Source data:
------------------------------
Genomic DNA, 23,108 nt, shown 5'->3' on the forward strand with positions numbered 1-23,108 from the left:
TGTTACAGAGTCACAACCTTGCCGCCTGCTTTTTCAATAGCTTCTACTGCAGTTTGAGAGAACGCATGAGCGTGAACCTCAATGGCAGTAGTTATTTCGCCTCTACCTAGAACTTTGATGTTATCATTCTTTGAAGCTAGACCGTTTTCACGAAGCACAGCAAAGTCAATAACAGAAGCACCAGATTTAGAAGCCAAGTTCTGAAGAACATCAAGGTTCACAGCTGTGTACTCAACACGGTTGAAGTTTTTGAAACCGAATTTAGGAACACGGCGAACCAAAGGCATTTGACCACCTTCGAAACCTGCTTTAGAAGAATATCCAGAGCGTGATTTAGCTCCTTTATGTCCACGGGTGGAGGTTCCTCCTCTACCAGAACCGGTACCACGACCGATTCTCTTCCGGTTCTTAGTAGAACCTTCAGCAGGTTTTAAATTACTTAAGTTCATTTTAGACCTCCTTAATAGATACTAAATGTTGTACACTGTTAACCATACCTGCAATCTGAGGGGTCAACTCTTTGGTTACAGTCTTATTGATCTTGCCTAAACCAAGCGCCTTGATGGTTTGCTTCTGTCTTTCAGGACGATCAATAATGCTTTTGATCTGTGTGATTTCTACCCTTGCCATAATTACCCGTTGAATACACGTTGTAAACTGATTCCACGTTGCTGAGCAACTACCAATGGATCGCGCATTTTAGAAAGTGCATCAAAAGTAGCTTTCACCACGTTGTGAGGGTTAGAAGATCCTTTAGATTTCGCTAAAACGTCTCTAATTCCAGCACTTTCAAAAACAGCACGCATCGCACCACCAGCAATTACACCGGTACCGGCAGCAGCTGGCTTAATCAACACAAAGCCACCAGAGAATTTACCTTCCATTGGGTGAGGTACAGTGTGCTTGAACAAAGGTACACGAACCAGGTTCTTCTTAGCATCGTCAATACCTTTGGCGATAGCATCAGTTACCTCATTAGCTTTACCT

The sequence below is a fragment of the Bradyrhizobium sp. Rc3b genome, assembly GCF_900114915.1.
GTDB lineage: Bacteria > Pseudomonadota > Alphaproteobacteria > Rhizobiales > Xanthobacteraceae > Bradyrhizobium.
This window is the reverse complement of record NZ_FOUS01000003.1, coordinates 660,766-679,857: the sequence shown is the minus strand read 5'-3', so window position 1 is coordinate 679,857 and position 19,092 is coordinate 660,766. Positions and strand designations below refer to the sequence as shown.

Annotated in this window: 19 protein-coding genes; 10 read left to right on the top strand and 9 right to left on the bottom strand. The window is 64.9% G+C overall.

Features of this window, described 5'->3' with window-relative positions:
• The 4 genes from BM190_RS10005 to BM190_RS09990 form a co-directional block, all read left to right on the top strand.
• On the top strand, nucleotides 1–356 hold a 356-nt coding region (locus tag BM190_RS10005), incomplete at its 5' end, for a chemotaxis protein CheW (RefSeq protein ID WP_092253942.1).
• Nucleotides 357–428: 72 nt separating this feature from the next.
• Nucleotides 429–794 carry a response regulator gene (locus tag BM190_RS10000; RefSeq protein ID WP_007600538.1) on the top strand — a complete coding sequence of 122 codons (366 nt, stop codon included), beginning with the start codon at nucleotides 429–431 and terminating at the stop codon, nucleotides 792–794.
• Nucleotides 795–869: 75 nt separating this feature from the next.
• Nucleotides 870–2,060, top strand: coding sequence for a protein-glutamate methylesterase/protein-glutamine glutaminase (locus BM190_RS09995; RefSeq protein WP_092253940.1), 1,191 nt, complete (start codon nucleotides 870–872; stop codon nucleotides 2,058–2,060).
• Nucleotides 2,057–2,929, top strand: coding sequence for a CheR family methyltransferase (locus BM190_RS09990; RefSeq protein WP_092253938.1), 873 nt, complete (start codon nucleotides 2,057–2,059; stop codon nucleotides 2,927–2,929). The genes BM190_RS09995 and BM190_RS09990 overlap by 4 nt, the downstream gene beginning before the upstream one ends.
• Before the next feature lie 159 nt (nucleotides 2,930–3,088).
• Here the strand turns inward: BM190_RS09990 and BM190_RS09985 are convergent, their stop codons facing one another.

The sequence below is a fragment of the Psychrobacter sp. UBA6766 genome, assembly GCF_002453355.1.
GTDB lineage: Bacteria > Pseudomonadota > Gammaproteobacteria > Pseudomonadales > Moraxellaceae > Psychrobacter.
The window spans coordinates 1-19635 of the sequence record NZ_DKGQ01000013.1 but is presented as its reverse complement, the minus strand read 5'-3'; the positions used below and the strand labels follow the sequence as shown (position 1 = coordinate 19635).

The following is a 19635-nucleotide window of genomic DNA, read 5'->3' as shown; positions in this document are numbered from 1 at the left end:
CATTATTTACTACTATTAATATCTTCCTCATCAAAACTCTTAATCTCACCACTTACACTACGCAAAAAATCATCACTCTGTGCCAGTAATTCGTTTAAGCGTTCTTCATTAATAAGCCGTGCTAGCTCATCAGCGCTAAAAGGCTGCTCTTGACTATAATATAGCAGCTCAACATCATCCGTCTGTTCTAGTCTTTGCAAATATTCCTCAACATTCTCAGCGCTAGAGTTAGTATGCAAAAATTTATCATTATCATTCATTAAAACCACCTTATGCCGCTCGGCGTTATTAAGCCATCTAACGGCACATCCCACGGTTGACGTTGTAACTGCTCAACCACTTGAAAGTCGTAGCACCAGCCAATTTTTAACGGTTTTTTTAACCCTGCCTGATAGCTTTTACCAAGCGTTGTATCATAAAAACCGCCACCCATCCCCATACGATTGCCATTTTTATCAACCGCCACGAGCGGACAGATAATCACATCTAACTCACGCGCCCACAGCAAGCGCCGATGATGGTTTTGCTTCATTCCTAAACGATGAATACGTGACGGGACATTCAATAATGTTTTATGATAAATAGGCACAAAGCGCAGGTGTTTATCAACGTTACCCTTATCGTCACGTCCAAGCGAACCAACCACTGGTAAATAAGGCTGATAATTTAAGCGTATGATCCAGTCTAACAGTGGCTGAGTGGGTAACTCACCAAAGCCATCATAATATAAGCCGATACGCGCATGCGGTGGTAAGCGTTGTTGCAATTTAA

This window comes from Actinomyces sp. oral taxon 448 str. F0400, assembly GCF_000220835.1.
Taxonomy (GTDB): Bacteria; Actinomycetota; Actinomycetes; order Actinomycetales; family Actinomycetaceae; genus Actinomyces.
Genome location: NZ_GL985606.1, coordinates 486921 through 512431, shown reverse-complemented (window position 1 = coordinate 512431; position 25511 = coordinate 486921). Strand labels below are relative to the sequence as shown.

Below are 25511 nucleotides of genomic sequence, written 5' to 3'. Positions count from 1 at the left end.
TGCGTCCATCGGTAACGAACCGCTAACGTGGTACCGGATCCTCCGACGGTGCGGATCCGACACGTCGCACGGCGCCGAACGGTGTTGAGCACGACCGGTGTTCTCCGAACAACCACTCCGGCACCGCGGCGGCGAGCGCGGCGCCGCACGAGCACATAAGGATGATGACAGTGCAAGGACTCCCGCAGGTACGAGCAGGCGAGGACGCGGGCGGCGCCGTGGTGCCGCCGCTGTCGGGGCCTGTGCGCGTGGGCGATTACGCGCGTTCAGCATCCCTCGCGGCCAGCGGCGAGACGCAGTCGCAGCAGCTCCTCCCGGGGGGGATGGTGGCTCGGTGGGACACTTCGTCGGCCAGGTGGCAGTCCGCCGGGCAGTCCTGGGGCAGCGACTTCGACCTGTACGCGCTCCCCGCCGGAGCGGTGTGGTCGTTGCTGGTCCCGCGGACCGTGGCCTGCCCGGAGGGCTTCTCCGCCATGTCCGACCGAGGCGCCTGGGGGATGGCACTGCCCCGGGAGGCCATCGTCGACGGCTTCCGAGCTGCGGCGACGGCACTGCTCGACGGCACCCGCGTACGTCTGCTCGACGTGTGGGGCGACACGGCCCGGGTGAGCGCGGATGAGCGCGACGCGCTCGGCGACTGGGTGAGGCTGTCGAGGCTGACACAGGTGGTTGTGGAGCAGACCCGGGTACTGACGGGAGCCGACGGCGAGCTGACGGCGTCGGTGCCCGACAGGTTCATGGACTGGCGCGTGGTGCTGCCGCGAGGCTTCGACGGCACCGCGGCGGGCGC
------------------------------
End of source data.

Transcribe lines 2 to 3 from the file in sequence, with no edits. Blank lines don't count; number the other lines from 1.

TGTTACAGAGTCACAACCTTGCCGCCTGCTTTTTCAATAGCTTCTACTGCAGTTTGAGAGAACGCATGAGCGTGAACCTCAATGGCAGTAGTTATTTCGCCTCTACCTAGAACTTTGATGTTATCATTCTTTGAAGCTAGACCGTTTTCACGAAGCACAGCAAAGTCAATAACAGAAGCACCAGATTTAGAAGCCAAGTTCTGAAGAACATCAAGGTTCACAGCTGTGTACTCAACACGGTTGAAGTTTTTGAAACCGAATTTAGGAACACGGCGAACCAAAGGCATTTGACCACCTTCGAAACCTGCTTTAGAAGAATATCCAGAGCGTGATTTAGCTCCTTTATGTCCACGGGTGGAGGTTCCTCCTCTACCAGAACCGGTACCACGACCGATTCTCTTCCGGTTCTTAGTAGAACCTTCAGCAGGTTTTAAATTACTTAAGTTCATTTTAGACCTCCTTAATAGATACTAAATGTTGTACACTGTTAACCATACCTGCAATCTGAGGGGTCAACTCTTTGGTTACAGTCTTATTGATCTTGCCTAAACCAAGCGCCTTGATGGTTTGCTTCTGTCTTTCAGGACGATCAATAATGCTTTTGATCTGTGTGATTTCTACCCTTGCCATAATTACCCGTTGAATACACGTTGTAAACTGATTCCACGTTGCTGAGCAACTACCAATGGATCGCGCATTTTAGAAAGTGCATCAAAAGTAGCTTTCACCACGTTGTGAGGGTTAGAAGATCCTTTAGATTTCGCTAAAACGTCTCTAATTCCAGCACTTTCAAAAACAGCACGCATCGCACCACCAGCAATTACACCGGTACCGGCAGCAGCTGGCTTAATCAACACAAAGCCACCAGAGAATTTACCTTCCATTGGGTGAGGTACAGTGTGCTTGAACAAAGGTACACGAACCAGGTTCTTCTTAGCATCGTCAATACCTTTGGCGATAGCATCAGTTACCTCATTAGCTTTACCT

The sequence below is a fragment of the Bradyrhizobium sp. Rc3b genome, assembly GCF_900114915.1.